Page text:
Saturday, August 22, 2009

experiencial knowledge

Years ago I heard a sermon about "experiential knowledge." I'll spare you my butchered attempt at the Greek word, but know that a Greek word for experiential knowledge does exist. And, the word draws emphasis to the experience part of knowing as opposed to knowing something because you read about it or took a class on it or watched a movie about it.

That differentiation of knowledge has stuck with me, though I do not remember the passage it was based on. Recently, God gave me a powerful reminder of the truth I'd been exposed to so long ago.

As a mom, I've cared for many kids who were stung by a bee. As a former child, I had compassion because I'd been stung by a bee. But, I'd forgotten just how painful a bee sting could be. Then, I gained a new level of experiential knowledge; I got stung by a bee! As the pain radiated from the sting on my hand up my arm past my elbow, and as the pain continued to increase with each passing second, I gained a whole new appreciation for the agony my children experience when they are stung.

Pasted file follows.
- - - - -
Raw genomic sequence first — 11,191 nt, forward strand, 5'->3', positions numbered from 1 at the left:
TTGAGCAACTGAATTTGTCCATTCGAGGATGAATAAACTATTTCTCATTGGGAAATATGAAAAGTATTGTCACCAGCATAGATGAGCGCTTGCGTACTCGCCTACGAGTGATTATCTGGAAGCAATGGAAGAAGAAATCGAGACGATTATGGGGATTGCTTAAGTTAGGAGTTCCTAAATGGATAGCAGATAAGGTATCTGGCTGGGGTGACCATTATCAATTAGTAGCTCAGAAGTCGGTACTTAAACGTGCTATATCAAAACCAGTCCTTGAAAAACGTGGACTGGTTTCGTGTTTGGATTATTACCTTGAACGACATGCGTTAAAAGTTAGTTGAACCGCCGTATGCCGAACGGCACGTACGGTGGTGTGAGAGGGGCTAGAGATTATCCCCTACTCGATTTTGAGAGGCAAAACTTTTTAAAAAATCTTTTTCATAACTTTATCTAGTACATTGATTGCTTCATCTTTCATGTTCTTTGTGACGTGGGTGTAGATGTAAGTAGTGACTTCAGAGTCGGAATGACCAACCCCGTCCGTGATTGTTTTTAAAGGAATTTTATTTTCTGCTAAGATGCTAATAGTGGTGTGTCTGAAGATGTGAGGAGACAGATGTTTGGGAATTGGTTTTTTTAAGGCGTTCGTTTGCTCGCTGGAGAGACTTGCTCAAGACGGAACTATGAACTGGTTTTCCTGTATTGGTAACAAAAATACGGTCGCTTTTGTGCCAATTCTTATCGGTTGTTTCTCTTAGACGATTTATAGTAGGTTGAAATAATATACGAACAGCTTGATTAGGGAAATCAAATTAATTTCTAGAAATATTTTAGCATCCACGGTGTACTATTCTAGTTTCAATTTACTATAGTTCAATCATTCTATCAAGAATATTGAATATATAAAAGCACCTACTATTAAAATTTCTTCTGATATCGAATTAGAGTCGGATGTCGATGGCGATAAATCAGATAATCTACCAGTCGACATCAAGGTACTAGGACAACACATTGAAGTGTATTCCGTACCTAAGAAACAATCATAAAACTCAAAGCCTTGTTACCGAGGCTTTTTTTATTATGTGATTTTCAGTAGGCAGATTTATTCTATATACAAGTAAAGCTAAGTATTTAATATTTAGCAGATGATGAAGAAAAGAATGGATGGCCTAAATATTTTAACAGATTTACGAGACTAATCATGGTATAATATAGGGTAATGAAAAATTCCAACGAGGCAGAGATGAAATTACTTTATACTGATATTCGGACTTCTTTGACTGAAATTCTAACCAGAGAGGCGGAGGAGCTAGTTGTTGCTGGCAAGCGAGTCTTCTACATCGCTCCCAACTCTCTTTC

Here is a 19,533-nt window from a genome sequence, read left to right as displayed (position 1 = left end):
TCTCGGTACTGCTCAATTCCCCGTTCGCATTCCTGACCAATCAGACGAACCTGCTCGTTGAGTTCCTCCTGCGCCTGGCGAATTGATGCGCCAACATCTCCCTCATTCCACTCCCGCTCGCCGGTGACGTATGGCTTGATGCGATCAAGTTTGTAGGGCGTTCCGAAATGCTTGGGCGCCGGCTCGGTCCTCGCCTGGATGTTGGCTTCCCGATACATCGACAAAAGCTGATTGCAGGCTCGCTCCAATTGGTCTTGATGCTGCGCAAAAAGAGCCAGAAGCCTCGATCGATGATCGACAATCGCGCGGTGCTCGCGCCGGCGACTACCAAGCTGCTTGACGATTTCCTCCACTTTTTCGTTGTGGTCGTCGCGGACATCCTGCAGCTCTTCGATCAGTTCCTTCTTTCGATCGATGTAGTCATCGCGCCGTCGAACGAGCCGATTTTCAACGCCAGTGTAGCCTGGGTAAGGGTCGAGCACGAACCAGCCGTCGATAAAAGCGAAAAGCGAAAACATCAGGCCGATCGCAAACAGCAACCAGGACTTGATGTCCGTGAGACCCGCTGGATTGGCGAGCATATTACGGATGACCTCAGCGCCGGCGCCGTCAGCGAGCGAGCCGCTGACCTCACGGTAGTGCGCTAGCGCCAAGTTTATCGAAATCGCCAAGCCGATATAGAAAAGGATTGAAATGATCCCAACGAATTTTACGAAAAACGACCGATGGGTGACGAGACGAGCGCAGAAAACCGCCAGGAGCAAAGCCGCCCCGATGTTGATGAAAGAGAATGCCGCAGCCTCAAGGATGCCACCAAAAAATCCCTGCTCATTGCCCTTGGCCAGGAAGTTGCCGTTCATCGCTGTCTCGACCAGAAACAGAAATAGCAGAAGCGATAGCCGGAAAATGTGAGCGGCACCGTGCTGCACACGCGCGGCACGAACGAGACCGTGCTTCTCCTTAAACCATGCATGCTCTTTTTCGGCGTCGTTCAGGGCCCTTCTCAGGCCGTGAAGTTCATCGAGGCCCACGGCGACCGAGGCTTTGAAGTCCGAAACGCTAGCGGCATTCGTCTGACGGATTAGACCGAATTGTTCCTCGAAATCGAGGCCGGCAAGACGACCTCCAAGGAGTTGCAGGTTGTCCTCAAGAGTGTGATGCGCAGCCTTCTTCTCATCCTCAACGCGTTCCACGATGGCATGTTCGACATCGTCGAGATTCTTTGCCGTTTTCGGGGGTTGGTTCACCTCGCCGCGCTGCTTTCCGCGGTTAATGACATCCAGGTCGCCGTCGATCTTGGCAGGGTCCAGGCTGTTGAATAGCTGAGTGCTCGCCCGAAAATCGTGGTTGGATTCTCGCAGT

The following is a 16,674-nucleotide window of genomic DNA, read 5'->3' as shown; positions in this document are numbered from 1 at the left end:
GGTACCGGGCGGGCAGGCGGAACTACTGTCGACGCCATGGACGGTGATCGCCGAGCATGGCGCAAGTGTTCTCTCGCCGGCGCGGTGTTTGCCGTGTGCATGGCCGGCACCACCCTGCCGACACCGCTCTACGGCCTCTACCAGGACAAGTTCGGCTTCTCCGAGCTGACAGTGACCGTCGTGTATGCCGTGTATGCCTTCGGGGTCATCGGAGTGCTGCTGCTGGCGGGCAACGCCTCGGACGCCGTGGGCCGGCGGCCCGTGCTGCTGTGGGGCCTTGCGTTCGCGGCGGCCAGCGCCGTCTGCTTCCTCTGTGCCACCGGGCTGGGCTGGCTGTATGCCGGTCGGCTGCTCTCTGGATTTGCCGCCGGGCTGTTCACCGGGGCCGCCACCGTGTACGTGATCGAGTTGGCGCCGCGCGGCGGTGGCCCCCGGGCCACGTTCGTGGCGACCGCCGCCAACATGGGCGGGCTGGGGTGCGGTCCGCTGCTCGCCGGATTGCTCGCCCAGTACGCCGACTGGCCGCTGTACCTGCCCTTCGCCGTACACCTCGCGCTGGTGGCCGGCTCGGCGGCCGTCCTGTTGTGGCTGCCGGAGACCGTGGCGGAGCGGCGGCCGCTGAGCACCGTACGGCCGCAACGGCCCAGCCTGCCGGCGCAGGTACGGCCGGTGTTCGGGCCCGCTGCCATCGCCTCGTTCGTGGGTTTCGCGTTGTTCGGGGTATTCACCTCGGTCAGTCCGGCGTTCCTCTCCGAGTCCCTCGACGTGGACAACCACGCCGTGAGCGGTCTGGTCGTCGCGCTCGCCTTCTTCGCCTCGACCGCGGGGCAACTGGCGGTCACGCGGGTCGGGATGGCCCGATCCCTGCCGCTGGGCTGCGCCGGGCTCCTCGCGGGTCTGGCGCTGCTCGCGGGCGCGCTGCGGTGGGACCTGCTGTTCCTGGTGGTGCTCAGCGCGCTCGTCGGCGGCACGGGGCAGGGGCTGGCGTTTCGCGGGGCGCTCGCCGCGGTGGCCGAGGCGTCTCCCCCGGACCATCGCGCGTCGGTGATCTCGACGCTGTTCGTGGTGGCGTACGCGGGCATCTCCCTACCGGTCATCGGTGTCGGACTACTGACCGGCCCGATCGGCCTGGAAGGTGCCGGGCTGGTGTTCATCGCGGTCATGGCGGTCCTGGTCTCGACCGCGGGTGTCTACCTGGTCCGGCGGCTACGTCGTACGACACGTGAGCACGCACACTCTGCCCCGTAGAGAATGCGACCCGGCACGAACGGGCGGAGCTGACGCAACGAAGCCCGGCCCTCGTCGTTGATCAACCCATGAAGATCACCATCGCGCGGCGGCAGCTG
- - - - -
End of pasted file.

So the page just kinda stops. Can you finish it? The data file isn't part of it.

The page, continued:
Then, I began to think about some of the things God has been showing me this summer. Though I've always known I am a sinner and imperfect, I expect a level of perfection I know is not possible. When I fail, I am very disappointed. Recently, I lost my camera AND my cell phone. The two items were worth hundreds of dollars, and I couldn't afford to replace them. Worse still, I was trying so hard to be diligent and careful, yet I'd failed. Heading into a worship time, my heart was surrounded by a wall of my own making and the joy that I usually experienced was notably absent. As I poured my heart out to God, explaining my disappointment in myself, it struck me; God KNEW I would fail. That was why He sent Jesus. It isn't just because I am a sinner and sin seperates me from God, but because I'm a sinner and even my best efforts are woefully inadequate.

I'm still wrestling with what all this means; I'm still very much struggling with my humanity and tendancy towards failure. But, in the midst of it, I am gently reminded that Jesus died for my failures. Jesus died for my successes. Jesus knew before He died for me that I would be damaged goods and that nothing I ever do will be enough to pay the penalty for my sin. And He doesn't care. He accepts me anyway. He always will.

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